Life Lines by Dr. Dolittle

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Getting away from salt – the transition to life on land

Photo by Dubravko Sorić SoraZG on Flickr / CC via

The transition of vertebrates from the salty ocean to life on land required the ability for these animals to change how they dealt with salt. While salt is essential for many cellular functions, salt balance must be tightly regulated to prevent illness or even death. Animals that live in a salty environment have evolved the ability to get rid of excess salt from their bodies whereas land-dwelling animals evolved the ability to retain salt in an environment with limited availability.

One way that animals prevent loss of sodium is by recovering salt from the urine as it is being formed in the kidneys. This is accomplished with the help of special sodium channels (ENaCs) in the kidneys that move sodium from the urine back to the bloodstream. Where salt goes, water follows. That means that as the animals recover salt from the urine, they are also preventing water loss and dehydration. You can imagine that if this system fails, animals would lose both salt and water and likely succumb to dehydration. These ENaC transporters are also found in the lungs of tetrapods to help regulate the fluids that line the inner surface of the lungs. Failure of these ENaCs results in excess fluid in the lungs. In contrast, if these transporters are working too much, they can lead to high blood pressure by retaining too much salt, and hence water, in the body as well as dehydration of the lungs much like what happens with cystic fibrosis.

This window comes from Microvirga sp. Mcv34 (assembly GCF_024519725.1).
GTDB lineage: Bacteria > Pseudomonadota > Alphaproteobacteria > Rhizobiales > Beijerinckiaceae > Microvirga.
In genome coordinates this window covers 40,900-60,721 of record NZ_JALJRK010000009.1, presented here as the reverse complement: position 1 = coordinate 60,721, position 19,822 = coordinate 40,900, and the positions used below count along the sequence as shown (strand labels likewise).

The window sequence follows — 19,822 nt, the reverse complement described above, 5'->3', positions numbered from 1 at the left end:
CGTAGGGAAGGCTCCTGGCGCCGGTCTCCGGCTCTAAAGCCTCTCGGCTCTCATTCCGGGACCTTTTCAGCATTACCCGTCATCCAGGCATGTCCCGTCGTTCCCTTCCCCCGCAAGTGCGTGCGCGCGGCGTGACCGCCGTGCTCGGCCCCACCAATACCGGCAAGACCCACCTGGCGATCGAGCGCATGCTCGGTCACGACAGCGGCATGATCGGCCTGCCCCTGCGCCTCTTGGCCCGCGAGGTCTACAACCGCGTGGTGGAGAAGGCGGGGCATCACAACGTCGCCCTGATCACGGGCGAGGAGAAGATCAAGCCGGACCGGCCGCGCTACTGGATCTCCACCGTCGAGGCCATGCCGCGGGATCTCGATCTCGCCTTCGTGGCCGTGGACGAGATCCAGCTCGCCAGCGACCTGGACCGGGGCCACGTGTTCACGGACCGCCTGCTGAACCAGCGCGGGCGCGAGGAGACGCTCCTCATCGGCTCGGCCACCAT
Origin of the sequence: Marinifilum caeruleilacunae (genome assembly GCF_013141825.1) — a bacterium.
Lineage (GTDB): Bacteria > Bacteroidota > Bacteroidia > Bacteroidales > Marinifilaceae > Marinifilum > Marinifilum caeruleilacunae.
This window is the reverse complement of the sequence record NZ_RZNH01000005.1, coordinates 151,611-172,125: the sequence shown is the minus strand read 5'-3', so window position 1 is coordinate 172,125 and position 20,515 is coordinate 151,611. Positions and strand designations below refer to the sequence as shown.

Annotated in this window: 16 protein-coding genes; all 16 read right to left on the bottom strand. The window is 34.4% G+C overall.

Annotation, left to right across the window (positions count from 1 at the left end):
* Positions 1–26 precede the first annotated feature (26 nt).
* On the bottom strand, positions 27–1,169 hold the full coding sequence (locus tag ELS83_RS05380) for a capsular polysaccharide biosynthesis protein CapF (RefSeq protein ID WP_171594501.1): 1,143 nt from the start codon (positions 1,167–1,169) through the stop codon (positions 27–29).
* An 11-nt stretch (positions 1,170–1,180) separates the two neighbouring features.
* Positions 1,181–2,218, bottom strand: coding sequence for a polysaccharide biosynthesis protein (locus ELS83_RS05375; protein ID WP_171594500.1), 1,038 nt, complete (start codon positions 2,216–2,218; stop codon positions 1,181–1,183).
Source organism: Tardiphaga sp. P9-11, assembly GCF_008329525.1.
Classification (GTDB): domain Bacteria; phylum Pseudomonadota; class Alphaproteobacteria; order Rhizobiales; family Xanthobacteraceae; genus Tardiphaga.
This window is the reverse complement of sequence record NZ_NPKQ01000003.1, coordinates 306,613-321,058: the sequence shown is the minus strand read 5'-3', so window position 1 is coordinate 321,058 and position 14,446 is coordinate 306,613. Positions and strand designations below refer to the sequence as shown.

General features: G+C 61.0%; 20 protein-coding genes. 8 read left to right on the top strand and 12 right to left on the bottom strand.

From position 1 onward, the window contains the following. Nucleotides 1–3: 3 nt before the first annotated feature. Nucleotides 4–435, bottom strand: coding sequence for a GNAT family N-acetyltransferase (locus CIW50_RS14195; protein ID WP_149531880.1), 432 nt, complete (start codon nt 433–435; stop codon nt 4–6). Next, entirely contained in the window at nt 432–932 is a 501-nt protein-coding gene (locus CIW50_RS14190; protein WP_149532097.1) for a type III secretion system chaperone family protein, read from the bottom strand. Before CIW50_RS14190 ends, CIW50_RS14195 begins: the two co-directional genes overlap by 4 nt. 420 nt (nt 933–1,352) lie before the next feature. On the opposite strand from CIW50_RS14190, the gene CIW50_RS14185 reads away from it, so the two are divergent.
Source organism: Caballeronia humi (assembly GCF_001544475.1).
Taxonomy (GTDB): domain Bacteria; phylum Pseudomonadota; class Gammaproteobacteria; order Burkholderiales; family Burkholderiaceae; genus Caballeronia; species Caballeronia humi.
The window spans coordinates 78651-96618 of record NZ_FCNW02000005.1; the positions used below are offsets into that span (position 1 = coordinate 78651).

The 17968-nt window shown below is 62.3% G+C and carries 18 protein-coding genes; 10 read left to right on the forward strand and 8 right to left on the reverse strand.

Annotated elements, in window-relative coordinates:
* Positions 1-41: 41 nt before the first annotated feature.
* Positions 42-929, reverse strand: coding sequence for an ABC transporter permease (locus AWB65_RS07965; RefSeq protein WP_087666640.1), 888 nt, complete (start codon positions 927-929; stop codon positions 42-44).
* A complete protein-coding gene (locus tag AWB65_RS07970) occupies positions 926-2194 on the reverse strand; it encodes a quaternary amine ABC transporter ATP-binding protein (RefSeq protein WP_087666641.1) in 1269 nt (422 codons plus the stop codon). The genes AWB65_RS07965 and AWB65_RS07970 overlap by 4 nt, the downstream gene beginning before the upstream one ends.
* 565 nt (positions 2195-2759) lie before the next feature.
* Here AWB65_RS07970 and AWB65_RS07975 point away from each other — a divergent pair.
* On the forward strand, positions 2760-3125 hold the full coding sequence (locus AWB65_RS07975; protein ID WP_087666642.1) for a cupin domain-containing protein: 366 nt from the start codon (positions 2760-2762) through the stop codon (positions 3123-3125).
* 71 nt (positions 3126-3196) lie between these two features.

Drs. Lukas Wichmann and Mike Althaus recently published a review in the American Journal of Physiology – Regulatory, Integrative and Comparative Physiology exploring the evolutionary history of these important channels. Because these channels are found in the gills of nonteleost freshwater fish, the scientists speculate that ancestral vertebrates may have evolved the ability to take in sodium from the surrounding water, which contains less salt than what is found inside the animals.  

Oddly, ENaCs are also found in some modern marine vertebrates including hagfish and coelacanth. Researchers speculate some modern fish may have had ancestors that transitioned to freshwater habitats before resettling in the oceans during times of mass extinctions. In fact, some of the oldest fossils of shark ancestors were actually discovered in the sediment of freshwater, even though modern sharks live in saltwater. As for hagfish, their plasma is nearly as salty as seawater, although they too have a form of a sodium transporter. Researchers think the hagfish sodium transporters might be used by the animals to regulate acid base balance since they do not seem to control salt balance.   

The transition to land also required additional adaptations to allow the animals to breathe air. In fact, some teleost fish and African lungfish are obligate air breathers and ENaCs have been found in their gills, but not their lungs. Although, it is found in the lungs of terrestrial vertebrates. Gas exchange in the lungs of terrestrial vertebrates requires water, kind of like the gills of fish. A thin layer of water is important in our lungs as oxygen and carbon dioxide are dissolved in the water before being transported across the lung tissue, thus allowing gas exchange to occur between the atmosphere and the bloodstream. It is pretty neat that we still have a form of “water-breathing” in common with fish!


L Wichmann, M Althaus. Evolution of epithelial sodium channels: Current concepts and hypotheses. American Journal of Physiology – Regulatory, Integrative and Comparative Physiology. 319(4): R387-R400, 2020. DOI: 10.1152/ajpregu.00144.2020

Categories: Climate Change, Environment, Nature's Solutions, Ocean Life

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